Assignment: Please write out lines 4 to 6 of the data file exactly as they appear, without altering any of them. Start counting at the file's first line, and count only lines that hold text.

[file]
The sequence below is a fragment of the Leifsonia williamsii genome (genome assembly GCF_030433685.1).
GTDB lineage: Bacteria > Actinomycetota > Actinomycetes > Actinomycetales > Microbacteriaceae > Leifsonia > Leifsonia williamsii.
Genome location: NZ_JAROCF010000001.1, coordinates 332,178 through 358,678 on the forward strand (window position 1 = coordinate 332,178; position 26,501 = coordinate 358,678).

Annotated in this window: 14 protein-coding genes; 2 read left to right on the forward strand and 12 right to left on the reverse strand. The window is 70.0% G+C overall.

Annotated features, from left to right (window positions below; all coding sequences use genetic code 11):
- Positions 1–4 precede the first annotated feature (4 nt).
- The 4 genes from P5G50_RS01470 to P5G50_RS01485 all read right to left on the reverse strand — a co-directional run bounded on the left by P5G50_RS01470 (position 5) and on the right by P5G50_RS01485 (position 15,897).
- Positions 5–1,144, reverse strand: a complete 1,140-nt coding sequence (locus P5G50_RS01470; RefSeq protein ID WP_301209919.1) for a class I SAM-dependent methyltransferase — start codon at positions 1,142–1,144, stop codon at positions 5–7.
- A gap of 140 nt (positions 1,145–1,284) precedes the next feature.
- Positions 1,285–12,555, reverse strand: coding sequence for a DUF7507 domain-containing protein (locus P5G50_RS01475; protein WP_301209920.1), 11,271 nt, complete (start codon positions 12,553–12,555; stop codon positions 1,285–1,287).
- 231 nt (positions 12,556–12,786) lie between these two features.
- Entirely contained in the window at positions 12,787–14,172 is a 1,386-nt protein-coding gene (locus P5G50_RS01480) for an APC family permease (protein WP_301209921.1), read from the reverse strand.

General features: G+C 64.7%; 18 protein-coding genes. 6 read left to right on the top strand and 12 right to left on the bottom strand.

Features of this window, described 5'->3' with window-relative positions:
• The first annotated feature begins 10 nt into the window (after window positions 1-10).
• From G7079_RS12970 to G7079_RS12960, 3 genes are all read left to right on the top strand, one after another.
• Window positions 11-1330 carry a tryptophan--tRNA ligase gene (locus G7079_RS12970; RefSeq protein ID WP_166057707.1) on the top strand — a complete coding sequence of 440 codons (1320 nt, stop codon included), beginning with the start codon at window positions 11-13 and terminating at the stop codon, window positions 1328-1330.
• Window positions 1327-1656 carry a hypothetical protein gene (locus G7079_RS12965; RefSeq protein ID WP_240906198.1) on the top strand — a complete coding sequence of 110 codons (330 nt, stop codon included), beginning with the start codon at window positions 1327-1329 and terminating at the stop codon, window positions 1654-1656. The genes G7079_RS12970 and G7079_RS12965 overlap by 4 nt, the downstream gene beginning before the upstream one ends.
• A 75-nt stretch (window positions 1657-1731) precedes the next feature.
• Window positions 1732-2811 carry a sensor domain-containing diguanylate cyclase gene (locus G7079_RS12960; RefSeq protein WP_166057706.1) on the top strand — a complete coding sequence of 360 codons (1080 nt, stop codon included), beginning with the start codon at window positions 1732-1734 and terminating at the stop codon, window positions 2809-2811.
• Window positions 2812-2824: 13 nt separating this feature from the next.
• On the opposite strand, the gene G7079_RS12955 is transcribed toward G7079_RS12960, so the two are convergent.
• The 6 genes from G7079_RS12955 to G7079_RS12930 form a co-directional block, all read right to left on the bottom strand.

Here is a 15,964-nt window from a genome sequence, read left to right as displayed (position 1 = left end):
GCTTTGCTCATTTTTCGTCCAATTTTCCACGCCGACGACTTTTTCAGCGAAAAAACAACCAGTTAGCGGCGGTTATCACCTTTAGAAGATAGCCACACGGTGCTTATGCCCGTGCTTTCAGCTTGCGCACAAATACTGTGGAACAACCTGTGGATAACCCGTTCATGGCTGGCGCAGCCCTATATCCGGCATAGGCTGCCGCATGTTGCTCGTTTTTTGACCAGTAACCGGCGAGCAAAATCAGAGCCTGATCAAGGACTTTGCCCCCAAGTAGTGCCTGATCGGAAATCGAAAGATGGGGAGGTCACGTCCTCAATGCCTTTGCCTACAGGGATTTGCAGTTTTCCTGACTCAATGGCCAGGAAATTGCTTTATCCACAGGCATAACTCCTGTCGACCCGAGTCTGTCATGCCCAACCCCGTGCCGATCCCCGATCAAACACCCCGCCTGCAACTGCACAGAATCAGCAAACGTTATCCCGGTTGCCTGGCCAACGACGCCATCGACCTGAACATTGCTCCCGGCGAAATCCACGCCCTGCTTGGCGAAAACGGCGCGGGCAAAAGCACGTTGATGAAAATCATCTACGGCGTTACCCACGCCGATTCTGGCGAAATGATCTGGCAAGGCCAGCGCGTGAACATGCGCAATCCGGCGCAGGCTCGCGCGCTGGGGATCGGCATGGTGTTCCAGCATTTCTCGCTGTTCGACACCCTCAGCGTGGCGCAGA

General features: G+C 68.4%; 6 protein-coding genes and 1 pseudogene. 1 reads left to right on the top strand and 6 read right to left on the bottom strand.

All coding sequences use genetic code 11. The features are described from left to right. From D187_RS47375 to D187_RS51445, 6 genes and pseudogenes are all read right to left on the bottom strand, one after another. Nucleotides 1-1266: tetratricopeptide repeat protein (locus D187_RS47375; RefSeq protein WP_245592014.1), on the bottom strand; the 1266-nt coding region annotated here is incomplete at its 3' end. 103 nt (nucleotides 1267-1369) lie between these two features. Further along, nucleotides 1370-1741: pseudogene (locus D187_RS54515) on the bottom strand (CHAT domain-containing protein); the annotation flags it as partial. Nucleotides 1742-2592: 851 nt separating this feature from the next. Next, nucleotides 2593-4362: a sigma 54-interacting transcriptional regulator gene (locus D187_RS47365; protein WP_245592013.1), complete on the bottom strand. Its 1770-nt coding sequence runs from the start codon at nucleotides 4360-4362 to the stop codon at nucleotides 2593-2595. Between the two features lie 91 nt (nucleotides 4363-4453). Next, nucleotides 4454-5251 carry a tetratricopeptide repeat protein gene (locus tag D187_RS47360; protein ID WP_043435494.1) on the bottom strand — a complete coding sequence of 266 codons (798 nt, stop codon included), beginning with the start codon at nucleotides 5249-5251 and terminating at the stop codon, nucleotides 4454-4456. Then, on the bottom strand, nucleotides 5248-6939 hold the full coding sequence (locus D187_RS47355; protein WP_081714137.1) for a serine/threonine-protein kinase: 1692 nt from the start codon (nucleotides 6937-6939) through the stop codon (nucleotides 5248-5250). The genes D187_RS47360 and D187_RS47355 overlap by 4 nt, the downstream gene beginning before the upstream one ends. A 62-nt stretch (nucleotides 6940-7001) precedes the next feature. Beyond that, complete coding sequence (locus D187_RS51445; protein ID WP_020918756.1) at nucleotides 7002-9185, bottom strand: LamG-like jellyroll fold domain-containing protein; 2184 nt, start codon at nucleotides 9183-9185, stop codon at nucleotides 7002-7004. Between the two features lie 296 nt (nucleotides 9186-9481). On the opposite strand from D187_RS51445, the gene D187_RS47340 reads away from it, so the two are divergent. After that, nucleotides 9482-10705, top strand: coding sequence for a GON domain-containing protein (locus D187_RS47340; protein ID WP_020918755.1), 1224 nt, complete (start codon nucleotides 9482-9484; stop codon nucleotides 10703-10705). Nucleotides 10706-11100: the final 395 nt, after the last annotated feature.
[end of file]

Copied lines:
Annotated in this window: 14 protein-coding genes; 2 read left to right on the forward strand and 12 right to left on the reverse strand. The window is 70.0% G+C overall.

Annotated features, from left to right (window positions below; all coding sequences use genetic code 11):
- Positions 1–4 precede the first annotated feature (4 nt).